Data from a study of mother-infant pairs of low socioeconomic status living in Albany County, NY, were analyzed to determine the influence of diet and nutrition on the blood lead level of infants during the first year of life. Children's diets were assessed at 3-month intervals using a 24-h diet recall as reported by the primary caregiver. The potential impact of dietary consumption of protein, iron, zinc, calcium, vitamin D, and fat, as well as serum vitamin D and ferritin on blood lead levels at 6 and 12 months of age was examined with multivariable statistical analyses, controlling for other influences on lead levels. Neonates' blood lead levels were low at birth (geometric mean=1.6μg/dL), and none were elevated (≥10μg/dL). By 12 months, the mean blood lead for this sample was 5.1μg/dL, and 18% of the sample had an elevated blood lead level. We observed significant inverse relationships between infants' 6-month lead level and their intake of zinc, iron, and calcium. At 12 months, low iron intake continued to be associated with higher lead levels, although zinc and calcium did not. Protein had a paradoxical effect, being associated with lower lead at 6 months, but higher lead at 12 months. Serum vitamin D and ferritin were not associated with lead levels, nor was vitamin supplement use. The results reported here emphasize the value of key minerals in the diet to reduce lead absorption during early infancy.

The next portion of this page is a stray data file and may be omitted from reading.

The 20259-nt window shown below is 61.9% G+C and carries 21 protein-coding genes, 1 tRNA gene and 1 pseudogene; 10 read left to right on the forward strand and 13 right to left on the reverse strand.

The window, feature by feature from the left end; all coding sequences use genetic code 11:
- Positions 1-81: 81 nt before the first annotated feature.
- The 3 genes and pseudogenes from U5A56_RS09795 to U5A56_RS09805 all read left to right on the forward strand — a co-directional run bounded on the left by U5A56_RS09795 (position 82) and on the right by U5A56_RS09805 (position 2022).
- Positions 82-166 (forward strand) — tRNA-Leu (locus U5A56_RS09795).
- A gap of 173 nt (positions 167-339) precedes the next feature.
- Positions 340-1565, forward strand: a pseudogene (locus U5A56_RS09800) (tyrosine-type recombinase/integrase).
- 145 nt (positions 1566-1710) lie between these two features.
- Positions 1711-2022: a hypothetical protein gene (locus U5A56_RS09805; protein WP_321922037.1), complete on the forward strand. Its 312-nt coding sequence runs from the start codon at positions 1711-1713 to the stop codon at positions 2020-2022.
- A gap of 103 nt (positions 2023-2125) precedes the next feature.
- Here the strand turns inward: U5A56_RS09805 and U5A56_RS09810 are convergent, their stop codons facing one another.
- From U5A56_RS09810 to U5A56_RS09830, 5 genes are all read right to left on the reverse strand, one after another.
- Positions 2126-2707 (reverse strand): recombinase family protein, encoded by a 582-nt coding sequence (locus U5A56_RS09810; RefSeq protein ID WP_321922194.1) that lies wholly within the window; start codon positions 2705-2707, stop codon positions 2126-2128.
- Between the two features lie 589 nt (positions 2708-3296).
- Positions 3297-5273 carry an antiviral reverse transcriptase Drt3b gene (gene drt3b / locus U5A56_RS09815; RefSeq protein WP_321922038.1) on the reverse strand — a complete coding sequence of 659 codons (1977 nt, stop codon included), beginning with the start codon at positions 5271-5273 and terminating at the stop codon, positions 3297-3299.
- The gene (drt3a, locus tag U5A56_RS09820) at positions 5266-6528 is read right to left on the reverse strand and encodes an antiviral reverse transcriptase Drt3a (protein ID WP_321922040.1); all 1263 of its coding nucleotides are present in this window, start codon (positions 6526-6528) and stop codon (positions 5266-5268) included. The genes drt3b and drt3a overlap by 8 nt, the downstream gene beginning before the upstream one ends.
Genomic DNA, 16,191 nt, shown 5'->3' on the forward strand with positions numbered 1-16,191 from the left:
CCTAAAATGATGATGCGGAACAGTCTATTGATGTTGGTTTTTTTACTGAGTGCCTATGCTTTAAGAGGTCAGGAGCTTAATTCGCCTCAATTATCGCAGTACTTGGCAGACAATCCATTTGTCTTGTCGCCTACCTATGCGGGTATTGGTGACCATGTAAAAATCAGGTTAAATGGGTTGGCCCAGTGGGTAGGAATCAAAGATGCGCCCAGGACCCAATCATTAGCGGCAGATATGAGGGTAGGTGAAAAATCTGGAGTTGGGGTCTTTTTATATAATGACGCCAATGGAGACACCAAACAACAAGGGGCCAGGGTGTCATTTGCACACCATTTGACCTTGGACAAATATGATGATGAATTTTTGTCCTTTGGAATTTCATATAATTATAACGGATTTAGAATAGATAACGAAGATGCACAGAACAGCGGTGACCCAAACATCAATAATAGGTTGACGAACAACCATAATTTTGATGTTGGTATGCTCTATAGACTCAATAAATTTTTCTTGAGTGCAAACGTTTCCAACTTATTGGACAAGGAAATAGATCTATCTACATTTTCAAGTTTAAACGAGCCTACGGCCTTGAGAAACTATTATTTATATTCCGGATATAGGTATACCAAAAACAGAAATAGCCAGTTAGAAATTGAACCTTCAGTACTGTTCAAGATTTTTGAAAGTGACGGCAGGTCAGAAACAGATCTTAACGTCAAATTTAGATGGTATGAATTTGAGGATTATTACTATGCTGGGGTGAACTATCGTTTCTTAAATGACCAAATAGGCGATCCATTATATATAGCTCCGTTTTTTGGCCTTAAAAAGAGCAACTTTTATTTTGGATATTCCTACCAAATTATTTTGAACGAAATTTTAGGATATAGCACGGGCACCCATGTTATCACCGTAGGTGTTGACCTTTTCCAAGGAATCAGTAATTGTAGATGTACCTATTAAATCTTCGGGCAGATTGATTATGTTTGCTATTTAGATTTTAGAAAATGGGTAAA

ASJC Scopus subject areas
- Environmental Science(all)